On the heels of his overall minor league top 100 and his overall organizational rankings, Keith Law just came out with his top 10 for each team, including the Nationals.

He didn’t dive into specifics for each guy, but he did for anyone who made his top 100 overall list. So, here’s a little bit of commentary for each guy he rated, with a few quotes for each one in the top 100. If you want more, well, better get Insider access.

1. Lucas Giolito (#8 overall)

Ranked as the best pitching prospect in the minors. Law seems especially impressed with how good he’s looked given how recently he had Tommy John surgery. “Giolito looks like a 220-inning, sub-3 ERA guy in the making, and he should be ready to see the majors at some point in late 2016.” I’ll take it!

2. Joe Ross (#63)

The “other guy” in the Steven Souza deal, Ross is ranked higher for Law, and thinks he could be a #3 type starter

3. Michael Taylor (#73)

Impact on defense, power, a ton of strikeouts – but Law thinks it will come with time, just as everything else has with him.

4. Reynaldo Lopez (#75)

Law really seems to like Lopez, impressed with his sometimes-100 mph fastball and great curveball. He likes him more than anyone I’ve read so far, writing “His ceiling is second only to Lucas Giolito among Nationals’ starter prospects, and the main hurdle for him to get there is to build up the stamina to be a 30-start guy.”

5. Trea Turner (#88)

This may seem low to those of you who’ve bought him as the team’s future shortstop. Keep in mind that being ranked in the top 100 means Law really likes him. He sees him as a guy who could be an above average defender, hit above .275, and steal 40 bases. That’s really really good, even if it’s not a perennial MVP.

Another level set: Baseball Prospectus said he has “potential to stick at the six spot long term while providing some offensive value through his plus-plus speed and average hit tool.” Seems pretty similar to Law’s feelings.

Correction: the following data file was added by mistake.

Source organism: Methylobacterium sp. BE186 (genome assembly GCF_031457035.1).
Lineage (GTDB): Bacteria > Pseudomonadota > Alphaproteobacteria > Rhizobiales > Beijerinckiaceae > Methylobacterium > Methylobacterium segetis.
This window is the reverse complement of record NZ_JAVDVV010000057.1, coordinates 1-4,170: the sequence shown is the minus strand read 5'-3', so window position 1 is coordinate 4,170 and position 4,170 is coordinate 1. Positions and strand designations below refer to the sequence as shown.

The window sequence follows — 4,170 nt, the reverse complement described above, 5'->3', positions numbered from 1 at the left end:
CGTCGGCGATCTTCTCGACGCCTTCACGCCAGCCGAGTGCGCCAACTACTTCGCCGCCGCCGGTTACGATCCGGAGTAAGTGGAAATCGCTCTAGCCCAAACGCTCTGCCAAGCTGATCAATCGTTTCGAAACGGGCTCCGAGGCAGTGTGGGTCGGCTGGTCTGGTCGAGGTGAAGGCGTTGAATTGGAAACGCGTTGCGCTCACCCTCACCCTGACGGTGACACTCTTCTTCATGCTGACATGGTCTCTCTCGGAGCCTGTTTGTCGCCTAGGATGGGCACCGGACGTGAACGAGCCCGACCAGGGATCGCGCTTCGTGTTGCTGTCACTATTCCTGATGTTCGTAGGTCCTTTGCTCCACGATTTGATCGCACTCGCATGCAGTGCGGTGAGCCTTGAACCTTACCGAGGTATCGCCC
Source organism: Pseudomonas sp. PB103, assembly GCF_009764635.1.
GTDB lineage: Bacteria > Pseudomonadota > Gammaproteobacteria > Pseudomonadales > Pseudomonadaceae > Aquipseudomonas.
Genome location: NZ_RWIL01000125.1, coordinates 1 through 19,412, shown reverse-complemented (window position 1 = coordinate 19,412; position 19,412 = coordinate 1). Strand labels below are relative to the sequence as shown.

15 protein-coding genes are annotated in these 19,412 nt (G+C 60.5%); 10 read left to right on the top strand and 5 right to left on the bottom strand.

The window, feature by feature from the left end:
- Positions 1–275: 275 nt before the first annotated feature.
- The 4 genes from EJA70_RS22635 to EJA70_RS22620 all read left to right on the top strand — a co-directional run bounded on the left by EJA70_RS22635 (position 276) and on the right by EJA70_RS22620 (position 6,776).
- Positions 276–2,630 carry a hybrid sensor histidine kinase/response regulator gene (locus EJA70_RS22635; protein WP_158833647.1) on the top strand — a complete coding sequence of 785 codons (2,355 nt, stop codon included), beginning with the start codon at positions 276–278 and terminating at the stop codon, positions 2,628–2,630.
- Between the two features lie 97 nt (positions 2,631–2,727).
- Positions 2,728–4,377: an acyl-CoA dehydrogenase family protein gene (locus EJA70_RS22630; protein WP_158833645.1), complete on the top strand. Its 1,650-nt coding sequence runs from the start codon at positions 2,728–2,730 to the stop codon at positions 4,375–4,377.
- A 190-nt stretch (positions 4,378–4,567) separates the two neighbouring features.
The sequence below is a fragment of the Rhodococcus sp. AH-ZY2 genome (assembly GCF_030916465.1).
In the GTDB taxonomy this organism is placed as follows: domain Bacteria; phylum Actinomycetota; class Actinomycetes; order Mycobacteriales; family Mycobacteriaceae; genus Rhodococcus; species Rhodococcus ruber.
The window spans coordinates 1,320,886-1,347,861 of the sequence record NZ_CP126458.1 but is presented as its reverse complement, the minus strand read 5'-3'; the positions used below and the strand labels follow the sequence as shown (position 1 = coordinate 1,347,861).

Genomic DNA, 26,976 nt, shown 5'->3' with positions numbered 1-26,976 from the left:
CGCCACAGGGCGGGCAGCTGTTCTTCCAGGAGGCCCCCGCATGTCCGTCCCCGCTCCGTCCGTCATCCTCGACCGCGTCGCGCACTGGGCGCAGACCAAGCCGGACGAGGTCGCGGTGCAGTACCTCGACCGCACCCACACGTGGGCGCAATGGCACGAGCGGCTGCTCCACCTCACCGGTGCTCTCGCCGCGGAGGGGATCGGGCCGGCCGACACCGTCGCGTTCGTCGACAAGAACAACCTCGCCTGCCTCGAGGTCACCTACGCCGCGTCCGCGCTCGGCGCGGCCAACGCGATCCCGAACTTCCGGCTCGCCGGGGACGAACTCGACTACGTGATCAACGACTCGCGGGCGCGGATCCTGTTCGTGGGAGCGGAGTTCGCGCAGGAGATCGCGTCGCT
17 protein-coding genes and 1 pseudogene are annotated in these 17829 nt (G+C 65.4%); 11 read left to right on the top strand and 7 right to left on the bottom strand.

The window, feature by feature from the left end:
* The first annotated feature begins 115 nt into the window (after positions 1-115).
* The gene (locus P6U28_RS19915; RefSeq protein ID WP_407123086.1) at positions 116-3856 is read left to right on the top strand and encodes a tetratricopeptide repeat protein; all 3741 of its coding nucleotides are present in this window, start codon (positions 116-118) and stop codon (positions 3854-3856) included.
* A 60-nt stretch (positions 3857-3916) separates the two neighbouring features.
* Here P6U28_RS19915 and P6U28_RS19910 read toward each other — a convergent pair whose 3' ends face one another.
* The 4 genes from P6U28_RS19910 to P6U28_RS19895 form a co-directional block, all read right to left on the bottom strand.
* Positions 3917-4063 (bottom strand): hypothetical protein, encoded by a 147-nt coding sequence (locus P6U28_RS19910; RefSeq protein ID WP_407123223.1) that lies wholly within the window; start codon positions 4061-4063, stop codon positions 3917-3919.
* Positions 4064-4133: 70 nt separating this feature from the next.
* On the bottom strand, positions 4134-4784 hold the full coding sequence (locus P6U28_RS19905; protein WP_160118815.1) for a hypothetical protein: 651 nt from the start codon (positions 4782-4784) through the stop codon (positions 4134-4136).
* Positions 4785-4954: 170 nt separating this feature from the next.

6. A.J. Cole (#99)

I thought, before Scherzer was signed, that there was a possibility of Cole being the team’s 5th starter after someone else got traded – that aint happening now, at least not for the opening day lineup.

7. Wilmer Difo

A young middle infielder that went from a non-prospect to a legit one in the last season. He had a .644 OPS in 2013, and a .831 in 2014. Will be interesting to see what he does this year.

8. Pedro Severino

“Severino is a wizard behind the plate, a plus framer with good blocking skills and a 70 or 80 arm who’s growing into his body”  The Nats could use more spellcasters.

9. Erick Fedde

Last year’s top pick is recovering from surgery so next year’s ranking will be of greater interest for him.

10. Jakson Reetz

Remains the most likely of all minor league catchers to share a name with someone in an Isaac Asimov novel. He’s an 18 year old catcher that had a great OBP in rookie league last season.

If you’re looking for a sleep prospect, Law really seems to be a fan of CF Victor Robles, “who has 6s and 7s all over his scouting report” and is extremely athletic.

As for the system as a whole, it’s impressive to see them ranked 9th in baseball. First of all, 6 guys in the top 100 is incredible. I’m pretty sure this is the first year the Nats have had this many in Keith’s top 100. But what’s really exciting to me is the potential pitching. The Nats already have the best pitching staff in the majors. But their within 3 or 4 years, his projections give them a number 1 in Giolito, a number 2/3 in Cole, a number 2/3 in Ross, and a 1/2 (albeit probably a boom or bust) in Reynaldo Lopez. Amazing.

But even more impressive to me is the improvement of the system as a whole. He ranked them 21st in 2012, citing the trade for Gio Gonzalez as a reason for a lack of depth. In 2013 he ranked them 21st and referred to everything after their top 5 guys as a “bottomless crevasse.” And last year he said that most of their elite prospects “graduated” already, and again lamented the lack of quality beyond the top few guys.

When a major leaegue team is full of starters they called up to the majors pretty recently, it’s not surprising that they’d lose some oomph in the minors. But to get it up to top 10 is beyond impressive, it’s a testament to just how good Rizzo is at identifying and then acquiring young talent.

By Charlie